DN Staff

May 21, 2001

4 Min Read
Deere, Hogs, and International Design

The National Fluid Power Association (NFPA) reports that U.S. fluid power imports have grown 65% and exports have grown 45% in the past five years. Although the U.S. runs a fluid-power trade deficit with many of its global neighbors, manufacturers are finding growing markets throughout the world, bringing the total of fluid power products sold to more than $11 billion in 2000. While global markets may help increase the bottom line, designing products for culturally diverse markets presents a daunting challenge for design engineers.

Boggling hog noggins. "A big challenge has been controlling complexity so that we can manufacture the different configurations required by the various nations," says Bruce Roberts, a mechanical design engineer at Harley-Davidson (Milwaukee, WI). The company uses hydraulic brake systems, oil pumps, and shock absorbers in its motorcycles (HOGS(TM)) that are regulated by the same global agencies governing the truck and automotive industries.

"We are an American icon and so must be careful to retain important styling queues when designing international products," says Harley-Davidson design engineer Bruce Roberts. Shown here is a 2001 Harley-Davidson International model.

Roberts believes that U.S. manufacturing companies are just beginning to confront the massive task of developing international regulations that will reduce the complexity of motorcycle configurations. Because Harley-Davidson motorcycles are used on public roads throughout the world, Roberts says that the company faces diverse standards, which are mind-boggling. "When certifying for vehicle noise for example, we must test five different standards in order to supply our vehicles to our world markets," he says.

Designing a Harley-Davidson motorcycle for international markets requires constant collaboration among design teams around the world. Roberts works from the Willie G. Davidson product design center in Milwaukee, but remains in touch with teams around the world. "We use videoconferencing, phone calls, e-mail, and on-site or off-site meetings to enhance communication," he says. His advice to other engineers is to stay close to the customers and the markets in which customers are located for quickly reacting to changing customer desires and international regulations.

Deere sees trees and forest. The challenge of meeting local regulations and standards is very significant to international design, according to Derek Eagles, a senior project engineer for electrohydraulic systems at John Deere's Product Engineering Center (Waterloo, IA). "Understanding the different applications and uses of our product throughout the globe cannot be over emphasized," he says.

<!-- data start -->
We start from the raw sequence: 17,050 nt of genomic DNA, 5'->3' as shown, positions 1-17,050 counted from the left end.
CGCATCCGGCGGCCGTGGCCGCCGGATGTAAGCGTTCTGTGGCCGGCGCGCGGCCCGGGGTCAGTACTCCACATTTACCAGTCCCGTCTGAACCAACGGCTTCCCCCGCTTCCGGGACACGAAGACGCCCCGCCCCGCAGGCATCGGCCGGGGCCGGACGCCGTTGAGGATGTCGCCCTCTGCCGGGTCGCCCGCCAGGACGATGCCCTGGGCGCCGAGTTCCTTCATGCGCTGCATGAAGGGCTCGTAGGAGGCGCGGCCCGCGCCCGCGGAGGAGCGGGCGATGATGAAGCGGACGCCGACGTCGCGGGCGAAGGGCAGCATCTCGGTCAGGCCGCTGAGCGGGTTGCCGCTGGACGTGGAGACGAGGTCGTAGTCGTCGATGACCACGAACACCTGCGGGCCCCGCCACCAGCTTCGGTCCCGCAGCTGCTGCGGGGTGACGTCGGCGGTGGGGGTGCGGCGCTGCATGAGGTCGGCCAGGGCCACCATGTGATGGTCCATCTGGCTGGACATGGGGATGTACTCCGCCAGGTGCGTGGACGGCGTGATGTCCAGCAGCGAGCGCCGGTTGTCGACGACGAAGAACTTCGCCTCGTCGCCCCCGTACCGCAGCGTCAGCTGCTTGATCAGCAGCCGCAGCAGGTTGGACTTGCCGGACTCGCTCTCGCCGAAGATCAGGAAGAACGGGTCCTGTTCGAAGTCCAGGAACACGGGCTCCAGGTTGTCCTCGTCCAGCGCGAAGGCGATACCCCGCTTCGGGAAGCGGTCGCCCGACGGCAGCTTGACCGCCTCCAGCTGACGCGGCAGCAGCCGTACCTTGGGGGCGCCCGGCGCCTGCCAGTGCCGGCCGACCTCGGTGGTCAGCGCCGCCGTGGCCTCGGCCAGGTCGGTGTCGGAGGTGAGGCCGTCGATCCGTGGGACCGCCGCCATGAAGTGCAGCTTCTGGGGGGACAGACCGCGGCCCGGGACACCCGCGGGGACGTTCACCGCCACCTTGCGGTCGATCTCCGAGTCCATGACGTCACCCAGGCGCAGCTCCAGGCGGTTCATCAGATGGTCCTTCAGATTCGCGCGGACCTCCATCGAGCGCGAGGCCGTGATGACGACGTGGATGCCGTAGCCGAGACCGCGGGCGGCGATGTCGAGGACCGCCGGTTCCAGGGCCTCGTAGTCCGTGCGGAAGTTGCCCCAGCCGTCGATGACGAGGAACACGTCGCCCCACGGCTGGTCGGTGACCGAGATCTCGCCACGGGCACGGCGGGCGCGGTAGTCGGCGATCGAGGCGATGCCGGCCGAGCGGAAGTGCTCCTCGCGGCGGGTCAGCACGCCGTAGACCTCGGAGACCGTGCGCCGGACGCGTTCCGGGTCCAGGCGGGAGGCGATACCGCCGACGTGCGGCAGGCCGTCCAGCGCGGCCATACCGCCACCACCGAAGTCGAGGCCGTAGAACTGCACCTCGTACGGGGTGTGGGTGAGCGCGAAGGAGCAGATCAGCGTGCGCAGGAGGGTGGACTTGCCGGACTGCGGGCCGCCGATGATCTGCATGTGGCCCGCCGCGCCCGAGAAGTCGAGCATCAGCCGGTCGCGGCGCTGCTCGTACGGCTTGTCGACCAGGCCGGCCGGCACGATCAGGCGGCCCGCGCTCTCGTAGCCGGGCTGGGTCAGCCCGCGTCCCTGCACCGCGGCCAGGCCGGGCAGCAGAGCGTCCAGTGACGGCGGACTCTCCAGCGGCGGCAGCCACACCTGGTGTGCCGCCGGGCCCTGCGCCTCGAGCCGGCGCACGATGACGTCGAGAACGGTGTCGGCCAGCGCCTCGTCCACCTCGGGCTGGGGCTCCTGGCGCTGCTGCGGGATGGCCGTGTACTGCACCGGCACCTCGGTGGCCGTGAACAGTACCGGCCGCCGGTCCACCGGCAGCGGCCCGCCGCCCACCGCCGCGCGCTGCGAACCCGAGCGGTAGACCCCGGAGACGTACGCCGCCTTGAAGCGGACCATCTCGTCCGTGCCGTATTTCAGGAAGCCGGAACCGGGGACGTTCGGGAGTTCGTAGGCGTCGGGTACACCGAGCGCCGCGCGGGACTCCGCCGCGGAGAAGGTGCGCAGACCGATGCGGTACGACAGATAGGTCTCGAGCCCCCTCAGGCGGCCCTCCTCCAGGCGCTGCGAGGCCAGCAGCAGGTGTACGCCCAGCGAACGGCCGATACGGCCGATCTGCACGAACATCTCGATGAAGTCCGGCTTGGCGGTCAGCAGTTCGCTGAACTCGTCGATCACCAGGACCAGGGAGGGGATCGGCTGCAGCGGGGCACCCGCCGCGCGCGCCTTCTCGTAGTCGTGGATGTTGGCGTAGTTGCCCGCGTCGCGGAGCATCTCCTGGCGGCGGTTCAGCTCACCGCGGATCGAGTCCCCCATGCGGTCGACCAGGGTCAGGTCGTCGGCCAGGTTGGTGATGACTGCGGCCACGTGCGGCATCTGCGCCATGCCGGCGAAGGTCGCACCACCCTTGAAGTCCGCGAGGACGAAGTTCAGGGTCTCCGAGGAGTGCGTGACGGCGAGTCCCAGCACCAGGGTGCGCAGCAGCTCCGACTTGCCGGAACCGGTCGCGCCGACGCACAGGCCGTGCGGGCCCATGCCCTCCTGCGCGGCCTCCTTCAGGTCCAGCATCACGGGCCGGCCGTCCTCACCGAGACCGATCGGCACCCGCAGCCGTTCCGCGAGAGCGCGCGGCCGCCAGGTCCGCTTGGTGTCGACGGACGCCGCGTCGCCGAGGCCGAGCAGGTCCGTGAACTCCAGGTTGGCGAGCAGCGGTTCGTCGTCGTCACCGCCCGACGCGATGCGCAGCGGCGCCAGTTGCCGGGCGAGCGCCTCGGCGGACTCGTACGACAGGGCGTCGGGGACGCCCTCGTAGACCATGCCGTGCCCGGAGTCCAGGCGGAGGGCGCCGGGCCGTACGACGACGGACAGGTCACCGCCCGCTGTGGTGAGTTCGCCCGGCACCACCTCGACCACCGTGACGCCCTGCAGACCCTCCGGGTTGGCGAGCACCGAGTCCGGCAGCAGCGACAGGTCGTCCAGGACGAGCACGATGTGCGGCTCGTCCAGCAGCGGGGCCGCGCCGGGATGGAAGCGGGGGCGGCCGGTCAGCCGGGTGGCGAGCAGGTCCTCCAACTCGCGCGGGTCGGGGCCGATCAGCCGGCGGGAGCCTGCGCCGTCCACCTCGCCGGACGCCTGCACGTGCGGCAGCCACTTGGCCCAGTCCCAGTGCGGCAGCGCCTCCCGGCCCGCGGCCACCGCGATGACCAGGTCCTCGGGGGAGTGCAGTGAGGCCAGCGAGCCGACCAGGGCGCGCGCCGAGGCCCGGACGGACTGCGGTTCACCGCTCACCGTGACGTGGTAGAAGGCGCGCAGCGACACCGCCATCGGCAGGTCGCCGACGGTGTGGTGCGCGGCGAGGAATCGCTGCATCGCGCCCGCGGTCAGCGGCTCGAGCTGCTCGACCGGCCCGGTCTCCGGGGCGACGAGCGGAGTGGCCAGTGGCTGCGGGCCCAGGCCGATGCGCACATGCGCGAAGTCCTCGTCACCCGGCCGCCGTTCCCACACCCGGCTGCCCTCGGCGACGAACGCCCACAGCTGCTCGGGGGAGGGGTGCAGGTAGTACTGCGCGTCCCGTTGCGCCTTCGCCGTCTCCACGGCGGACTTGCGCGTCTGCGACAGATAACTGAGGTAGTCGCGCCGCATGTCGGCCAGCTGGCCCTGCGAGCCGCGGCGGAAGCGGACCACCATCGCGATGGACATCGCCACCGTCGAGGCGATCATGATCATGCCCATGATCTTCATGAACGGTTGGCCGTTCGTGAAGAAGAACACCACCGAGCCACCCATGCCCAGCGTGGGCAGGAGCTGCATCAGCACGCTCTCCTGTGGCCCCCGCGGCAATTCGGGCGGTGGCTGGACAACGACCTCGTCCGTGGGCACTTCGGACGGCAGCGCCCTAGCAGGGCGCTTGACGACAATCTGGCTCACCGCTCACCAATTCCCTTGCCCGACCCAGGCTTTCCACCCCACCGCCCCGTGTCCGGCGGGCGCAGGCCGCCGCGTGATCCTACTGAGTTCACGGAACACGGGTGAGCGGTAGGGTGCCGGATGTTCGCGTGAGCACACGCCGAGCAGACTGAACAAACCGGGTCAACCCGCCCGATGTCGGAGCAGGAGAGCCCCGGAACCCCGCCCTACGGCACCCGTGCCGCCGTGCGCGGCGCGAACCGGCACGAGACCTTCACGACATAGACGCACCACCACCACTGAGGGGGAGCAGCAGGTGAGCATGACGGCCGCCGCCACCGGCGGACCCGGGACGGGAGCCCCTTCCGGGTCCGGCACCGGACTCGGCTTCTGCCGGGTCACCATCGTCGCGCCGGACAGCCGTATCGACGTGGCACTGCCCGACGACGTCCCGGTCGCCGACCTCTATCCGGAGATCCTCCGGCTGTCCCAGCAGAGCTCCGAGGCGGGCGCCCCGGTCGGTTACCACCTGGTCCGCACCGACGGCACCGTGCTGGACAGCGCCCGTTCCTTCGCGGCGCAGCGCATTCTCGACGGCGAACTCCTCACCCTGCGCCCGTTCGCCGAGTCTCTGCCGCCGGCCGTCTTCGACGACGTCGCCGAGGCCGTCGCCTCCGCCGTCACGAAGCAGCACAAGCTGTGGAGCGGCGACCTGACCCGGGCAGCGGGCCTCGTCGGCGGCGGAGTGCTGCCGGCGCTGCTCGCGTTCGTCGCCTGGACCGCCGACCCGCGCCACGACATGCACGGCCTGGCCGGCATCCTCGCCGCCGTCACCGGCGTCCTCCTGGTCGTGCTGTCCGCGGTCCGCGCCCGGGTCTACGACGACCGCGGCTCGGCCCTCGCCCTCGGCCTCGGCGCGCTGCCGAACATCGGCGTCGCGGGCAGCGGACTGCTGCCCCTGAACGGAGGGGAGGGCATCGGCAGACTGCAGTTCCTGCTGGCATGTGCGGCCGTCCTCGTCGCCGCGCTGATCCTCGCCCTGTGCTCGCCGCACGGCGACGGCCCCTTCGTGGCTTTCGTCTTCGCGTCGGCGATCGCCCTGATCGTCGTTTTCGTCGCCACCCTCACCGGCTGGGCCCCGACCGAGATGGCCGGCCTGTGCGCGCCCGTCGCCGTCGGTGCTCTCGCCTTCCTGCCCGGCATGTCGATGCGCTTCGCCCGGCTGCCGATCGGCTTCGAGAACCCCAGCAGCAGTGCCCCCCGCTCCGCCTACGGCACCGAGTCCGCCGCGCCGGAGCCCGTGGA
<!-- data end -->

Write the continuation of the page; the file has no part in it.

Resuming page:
Eagles points out that one tractor used in North America for utility applications may be used for heavy-duty tillage and earth-moving applications in developing regions of the world. "It is imperative that we understand these types of issues early in the product development cycle," he explains.

One of fluid power's biggest market is in construction, where equipment manufacturers like John Deere use hydraulics for brakes, power steering, and boom attachments in tractors, excavators, and front-end loaders sold around the world.

Eagles and other engineers at John Deere gain understanding of local markets by forming local organizations and employing nationals. "They are in a better position to understand all the forces that come to bear on their markets," says Eagles.

Thanks to an intranet-accessed tool at John Deere called JD MindShare, Eagles and other engineers at John Deere are also plugged into a global picture of what's going on in hydraulic design. Engineers enroll as members of specific "Communities of Practice" and hold regular events for encouraging collaboration. "We hold an annual hydraulics-users conference where John Deere engineers from around the world give presentations to their peers," explains Eagles. They also conduct design reviews over the World Wide Web.

In some cases, John Deere has adopted a modular approach to design with compatible interfaces for subsystems and components. Eagles adds that John Deere prefers adoption of ISO standards because they simplify the process of worldwide compliance with local standards.

"We are working to eliminate the national and international standards that overlap," says Karen Boehme, the International Standards Development Manager at NFPA. "As an organization, we are helping adopt international standards." That's good news for Deere, HOGS, and other animals around the world.

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